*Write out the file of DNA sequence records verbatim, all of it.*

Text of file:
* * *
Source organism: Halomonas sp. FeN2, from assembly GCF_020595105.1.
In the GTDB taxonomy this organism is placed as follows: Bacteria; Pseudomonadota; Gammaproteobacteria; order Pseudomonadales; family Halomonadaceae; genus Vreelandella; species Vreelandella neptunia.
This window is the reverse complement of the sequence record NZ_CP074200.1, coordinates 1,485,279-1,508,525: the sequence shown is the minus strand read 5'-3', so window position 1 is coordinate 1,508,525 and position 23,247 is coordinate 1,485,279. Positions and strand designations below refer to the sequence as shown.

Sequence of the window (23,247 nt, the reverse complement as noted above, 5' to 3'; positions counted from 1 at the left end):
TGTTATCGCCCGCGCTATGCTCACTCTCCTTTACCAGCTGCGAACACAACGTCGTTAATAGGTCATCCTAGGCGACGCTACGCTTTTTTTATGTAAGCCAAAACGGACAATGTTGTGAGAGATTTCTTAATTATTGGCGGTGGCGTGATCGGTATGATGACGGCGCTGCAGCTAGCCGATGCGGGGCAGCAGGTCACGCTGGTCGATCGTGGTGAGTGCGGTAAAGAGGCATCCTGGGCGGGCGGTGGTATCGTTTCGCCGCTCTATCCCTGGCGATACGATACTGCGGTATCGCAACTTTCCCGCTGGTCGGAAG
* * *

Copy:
Source organism: Halomonas sp. FeN2, from assembly GCF_020595105.1.
In the GTDB taxonomy this organism is placed as follows: Bacteria; Pseudomonadota; Gammaproteobacteria; order Pseudomonadales; family Halomonadaceae; genus Vreelandella; species Vreelandella neptunia.
This window is the reverse complement of the sequence record NZ_CP074200.1, coordinates 1,485,279-1,508,525: the sequence shown is the minus strand read 5'-3', so window position 1 is coordinate 1,508,525 and position 23,247 is coordinate 1,485,279. Positions and strand designations below refer to the sequence as shown.

Sequence of the window (23,247 nt, the reverse complement as noted above, 5' to 3'; positions counted from 1 at the left end):
TGTTATCGCCCGCGCTATGCTCACTCTCCTTTACCAGCTGCGAACACAACGTCGTTAATAGGTCATCCTAGGCGACGCTACGCTTTTTTTATGTAAGCCAAAACGGACAATGTTGTGAGAGATTTCTTAATTATTGGCGGTGGCGTGATCGGTATGATGACGGCGCTGCAGCTAGCCGATGCGGGGCAGCAGGTCACGCTGGTCGATCGTGGTGAGTGCGGTAAAGAGGCATCCTGGGCGGGCGGTGGTATCGTTTCGCCGCTCTATCCCTGGCGATACGATACTGCGGTATCGCAACTTTCCCGCTGGTCGGAAG